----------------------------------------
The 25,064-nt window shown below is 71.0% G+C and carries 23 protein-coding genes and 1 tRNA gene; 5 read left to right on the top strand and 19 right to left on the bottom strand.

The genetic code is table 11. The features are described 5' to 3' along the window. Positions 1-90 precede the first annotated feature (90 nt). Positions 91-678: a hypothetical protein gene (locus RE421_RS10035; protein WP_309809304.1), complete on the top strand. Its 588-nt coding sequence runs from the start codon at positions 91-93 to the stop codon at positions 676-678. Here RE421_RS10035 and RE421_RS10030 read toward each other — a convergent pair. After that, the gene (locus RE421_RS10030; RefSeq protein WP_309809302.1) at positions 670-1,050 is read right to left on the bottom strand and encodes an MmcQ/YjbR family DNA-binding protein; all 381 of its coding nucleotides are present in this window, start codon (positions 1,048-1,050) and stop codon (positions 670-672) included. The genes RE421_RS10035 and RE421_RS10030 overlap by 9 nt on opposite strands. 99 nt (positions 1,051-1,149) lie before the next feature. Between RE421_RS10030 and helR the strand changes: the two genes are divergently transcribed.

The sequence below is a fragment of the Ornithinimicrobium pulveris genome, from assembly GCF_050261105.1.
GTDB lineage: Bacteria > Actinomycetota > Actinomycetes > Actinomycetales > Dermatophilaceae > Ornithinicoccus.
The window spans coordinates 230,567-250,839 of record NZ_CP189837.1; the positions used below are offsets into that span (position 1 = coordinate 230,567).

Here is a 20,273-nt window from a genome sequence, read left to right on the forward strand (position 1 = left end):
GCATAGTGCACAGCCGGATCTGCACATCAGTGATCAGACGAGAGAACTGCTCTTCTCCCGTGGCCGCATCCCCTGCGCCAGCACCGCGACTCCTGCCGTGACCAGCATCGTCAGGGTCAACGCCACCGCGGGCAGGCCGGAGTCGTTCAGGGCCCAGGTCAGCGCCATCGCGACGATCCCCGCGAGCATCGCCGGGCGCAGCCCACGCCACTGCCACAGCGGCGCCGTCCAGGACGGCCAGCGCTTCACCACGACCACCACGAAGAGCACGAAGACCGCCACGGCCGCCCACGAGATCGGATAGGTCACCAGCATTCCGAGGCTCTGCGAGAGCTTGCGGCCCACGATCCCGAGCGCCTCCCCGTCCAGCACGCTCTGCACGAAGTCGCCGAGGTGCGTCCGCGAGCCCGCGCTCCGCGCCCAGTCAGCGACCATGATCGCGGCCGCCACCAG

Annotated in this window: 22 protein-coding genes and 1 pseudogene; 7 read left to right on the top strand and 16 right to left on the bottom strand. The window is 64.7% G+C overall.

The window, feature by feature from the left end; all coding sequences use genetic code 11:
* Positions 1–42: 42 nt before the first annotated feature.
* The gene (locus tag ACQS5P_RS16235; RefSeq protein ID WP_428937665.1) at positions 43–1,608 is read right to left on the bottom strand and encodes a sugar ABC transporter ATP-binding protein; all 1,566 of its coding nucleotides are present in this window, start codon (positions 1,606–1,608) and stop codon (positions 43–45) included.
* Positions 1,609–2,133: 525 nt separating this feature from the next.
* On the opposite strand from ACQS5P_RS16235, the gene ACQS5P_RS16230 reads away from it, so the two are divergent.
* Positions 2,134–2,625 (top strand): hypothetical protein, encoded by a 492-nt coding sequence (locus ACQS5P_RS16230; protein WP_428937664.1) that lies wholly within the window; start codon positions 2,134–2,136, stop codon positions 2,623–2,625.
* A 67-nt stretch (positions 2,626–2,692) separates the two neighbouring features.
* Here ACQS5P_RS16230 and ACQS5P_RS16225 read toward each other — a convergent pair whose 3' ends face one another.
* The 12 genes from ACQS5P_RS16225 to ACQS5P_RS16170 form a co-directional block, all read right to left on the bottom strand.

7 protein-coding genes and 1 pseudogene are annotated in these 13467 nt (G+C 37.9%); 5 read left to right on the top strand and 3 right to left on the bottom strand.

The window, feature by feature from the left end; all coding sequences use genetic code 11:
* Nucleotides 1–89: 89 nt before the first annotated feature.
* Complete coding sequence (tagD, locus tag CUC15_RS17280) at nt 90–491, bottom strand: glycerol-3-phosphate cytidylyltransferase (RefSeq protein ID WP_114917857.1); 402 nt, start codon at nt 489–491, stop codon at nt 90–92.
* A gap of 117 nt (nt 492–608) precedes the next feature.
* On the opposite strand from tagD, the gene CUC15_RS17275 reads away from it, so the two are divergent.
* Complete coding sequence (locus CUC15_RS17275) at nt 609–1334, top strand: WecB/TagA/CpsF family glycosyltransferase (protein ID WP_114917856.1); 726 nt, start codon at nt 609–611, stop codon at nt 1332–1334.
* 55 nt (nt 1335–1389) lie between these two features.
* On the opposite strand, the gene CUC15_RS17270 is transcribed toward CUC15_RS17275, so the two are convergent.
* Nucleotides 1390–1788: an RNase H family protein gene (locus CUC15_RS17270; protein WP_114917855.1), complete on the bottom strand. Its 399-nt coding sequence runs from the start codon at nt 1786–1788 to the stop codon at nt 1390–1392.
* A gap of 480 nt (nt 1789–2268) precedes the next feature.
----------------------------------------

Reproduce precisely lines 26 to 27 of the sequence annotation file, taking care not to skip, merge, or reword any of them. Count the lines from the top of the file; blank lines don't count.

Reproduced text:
* On the opposite strand, the gene CUC15_RS17270 is transcribed toward CUC15_RS17275, so the two are convergent.
* Nucleotides 1390–1788: an RNase H family protein gene (locus CUC15_RS17270; protein WP_114917855.1), complete on the bottom strand. Its 399-nt coding sequence runs from the start codon at nt 1786–1788 to the stop codon at nt 1390–1392.